Nevertheless, state administrations permitted some plantations to resume operations as early as April 10. By the time the third phase of the lockdown arrived (May 4-17), tea plantations were allowed to operate normally, even though the healthcare facilities supporting them were ill-equipped to manage COVID-19 patients.

Trade unions in North India’s tea gardens soon began filing police complaints over lockdown violations, but at that time people were more concerned about the economy than about the wellbeing of tea workers.

Harihar Nagbansi, a community correspondent from VideoVolunteers whose family works and lives on the Bhatkawa tea estate in West Bengal, reported:

While the whole country is under lockdown to combat coronavirus, work continues as is in the tea estates of [the] Alipurduar district of West Bengal. These estates are in such far off areas that information regarding the virus has not reached everyone and they are willing to work without any protective [gear]. Quite obviously, the tea garden owners also don’t care what this pandemic will do to these workers.

As at the time of publication, COVID-19 cases in India have surpassed four million — nearly three precent of its total population.

In West Bengal, there are around 174,659 cases, with 3452 deaths; Assam has approximately 121,224 cases, with 345 deaths — but there is no available information on how many tea plantation workers have contracted COVID-19 to date.

According to a report coming out of an initiative jointly undertaken by the United Nations Children’s Fund (UNICEF) and the Indian Tea Association (ITA), plantation workers in these two regions had successfully managed to keep COVID-19 out of the tea gardens until the third week of May. The initiative involved enrolling the workers into mandatory hygiene programmes in order to improve their standards of sanitation.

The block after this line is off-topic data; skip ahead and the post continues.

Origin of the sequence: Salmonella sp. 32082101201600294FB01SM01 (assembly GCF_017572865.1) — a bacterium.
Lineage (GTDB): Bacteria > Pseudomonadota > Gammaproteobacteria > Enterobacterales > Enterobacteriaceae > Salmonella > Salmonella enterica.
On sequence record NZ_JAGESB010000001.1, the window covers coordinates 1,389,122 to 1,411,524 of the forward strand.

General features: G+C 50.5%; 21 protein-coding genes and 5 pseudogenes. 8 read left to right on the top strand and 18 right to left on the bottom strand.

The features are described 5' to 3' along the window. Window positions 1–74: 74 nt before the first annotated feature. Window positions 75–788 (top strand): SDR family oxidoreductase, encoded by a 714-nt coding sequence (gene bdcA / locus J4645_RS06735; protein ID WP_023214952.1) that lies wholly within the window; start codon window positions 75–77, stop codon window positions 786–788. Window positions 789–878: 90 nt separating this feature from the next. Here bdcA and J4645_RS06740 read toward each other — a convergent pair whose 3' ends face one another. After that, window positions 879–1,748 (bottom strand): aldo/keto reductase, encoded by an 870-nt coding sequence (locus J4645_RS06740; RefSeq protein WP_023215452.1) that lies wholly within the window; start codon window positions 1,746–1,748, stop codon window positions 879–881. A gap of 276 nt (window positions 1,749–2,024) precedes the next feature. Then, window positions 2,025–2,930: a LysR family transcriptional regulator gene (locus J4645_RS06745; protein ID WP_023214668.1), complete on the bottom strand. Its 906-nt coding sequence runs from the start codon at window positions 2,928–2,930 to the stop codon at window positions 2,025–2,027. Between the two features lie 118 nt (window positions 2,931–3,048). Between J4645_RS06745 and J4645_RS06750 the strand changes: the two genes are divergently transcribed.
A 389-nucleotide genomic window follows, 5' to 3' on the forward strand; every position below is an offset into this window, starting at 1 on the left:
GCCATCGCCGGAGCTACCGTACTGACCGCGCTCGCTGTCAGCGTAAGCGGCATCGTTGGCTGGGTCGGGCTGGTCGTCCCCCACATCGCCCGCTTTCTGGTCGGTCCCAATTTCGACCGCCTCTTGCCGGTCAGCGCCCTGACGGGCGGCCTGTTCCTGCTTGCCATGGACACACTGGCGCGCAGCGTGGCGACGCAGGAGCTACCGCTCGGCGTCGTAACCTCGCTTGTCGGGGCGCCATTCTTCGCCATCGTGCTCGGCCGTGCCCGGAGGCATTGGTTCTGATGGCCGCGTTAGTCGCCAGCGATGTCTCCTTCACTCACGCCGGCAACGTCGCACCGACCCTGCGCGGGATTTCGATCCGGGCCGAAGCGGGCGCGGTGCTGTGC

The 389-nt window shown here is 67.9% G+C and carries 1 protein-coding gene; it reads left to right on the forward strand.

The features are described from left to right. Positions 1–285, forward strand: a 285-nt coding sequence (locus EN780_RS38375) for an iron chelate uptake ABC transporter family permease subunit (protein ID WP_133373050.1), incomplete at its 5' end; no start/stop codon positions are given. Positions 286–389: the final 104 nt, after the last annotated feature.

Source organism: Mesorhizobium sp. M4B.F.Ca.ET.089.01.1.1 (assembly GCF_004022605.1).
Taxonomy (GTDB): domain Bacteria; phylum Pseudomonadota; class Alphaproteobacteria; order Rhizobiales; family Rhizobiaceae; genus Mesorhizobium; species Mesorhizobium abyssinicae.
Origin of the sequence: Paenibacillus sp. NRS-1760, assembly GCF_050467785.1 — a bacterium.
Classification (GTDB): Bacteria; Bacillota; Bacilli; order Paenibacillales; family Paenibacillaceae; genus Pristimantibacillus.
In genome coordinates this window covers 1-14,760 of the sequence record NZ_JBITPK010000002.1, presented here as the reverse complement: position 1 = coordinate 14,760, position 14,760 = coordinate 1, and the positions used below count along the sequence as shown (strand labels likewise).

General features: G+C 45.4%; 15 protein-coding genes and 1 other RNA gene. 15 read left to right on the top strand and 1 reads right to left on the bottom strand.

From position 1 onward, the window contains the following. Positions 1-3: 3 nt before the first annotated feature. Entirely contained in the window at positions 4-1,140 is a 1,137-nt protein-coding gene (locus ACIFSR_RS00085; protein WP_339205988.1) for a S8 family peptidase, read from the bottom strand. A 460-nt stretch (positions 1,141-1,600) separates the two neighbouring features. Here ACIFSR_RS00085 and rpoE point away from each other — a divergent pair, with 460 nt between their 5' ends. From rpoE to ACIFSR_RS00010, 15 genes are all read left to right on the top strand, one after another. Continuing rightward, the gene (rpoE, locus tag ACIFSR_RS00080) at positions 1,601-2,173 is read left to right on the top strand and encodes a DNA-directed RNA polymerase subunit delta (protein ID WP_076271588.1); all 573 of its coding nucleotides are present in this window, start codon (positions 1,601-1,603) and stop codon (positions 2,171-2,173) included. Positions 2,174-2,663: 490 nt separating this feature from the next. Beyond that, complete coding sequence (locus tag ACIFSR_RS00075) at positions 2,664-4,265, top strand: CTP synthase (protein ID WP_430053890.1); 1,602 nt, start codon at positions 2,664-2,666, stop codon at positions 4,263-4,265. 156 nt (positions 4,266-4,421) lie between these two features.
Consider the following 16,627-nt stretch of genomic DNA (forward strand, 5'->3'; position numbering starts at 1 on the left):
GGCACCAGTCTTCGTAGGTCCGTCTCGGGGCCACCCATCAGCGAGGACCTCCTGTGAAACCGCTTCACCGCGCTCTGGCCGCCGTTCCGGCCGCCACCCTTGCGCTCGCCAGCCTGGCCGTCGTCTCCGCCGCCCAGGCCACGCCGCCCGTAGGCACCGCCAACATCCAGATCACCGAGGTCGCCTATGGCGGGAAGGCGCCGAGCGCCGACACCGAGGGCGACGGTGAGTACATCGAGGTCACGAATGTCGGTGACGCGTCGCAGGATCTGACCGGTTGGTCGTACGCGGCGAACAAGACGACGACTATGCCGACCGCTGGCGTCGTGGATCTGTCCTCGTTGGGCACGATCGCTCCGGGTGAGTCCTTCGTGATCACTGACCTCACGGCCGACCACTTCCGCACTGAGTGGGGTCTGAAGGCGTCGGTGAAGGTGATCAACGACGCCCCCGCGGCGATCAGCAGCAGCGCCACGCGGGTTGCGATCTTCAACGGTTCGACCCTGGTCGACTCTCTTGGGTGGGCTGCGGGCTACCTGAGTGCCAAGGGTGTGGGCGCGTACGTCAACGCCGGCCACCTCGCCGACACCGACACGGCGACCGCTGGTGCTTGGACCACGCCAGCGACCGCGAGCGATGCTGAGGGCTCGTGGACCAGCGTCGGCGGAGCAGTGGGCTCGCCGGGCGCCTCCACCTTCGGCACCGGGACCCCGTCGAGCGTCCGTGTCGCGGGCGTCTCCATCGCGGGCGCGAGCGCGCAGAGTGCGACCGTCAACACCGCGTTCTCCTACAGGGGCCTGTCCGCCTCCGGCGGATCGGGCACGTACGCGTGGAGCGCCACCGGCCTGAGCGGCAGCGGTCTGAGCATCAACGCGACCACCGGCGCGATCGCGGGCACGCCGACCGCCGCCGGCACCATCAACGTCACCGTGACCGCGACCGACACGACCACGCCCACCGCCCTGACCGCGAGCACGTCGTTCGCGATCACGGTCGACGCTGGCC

Workers protest

In another video report, this time from the Madhu Tea Garden in North Bengal, Nagbansi said the tea plantation workers are not being provided with the minimum 100 days of work stipulated in the Mahatma Gandhi National Rural Employment Guarantee Act (MGNREGA).

With life made even more difficult because of the COVID-19 restrictions, the workers organised a protest on June 29, demanding to be provided with 200 days of work and an increase in payment to INR 600 (US $8) per day:

However, Indian tea plantation workers have been protesting against low wages for the past few years without any success.

‘A cup full of woes’

A February 2019 research study titled ‘A cup full of woes’, in which Subhashri Sarkar and Reji Bhuvanendran examine the pay scale of tea labourers, revealed that the Indian tea industry is in crisis.

Stiff competition, increases in the cost of production, and the closing down of several tea plantations due to a decrease in demand has resulted in huge losses that hamper the industry’s sustainability.

Compounding the issue of unfair wages is a myriad of factors, including a lack of interest from management, failure to implement state laws and the absence of effective monitoring by the central government.

In the meantime, COVID-19 rates continue to climb.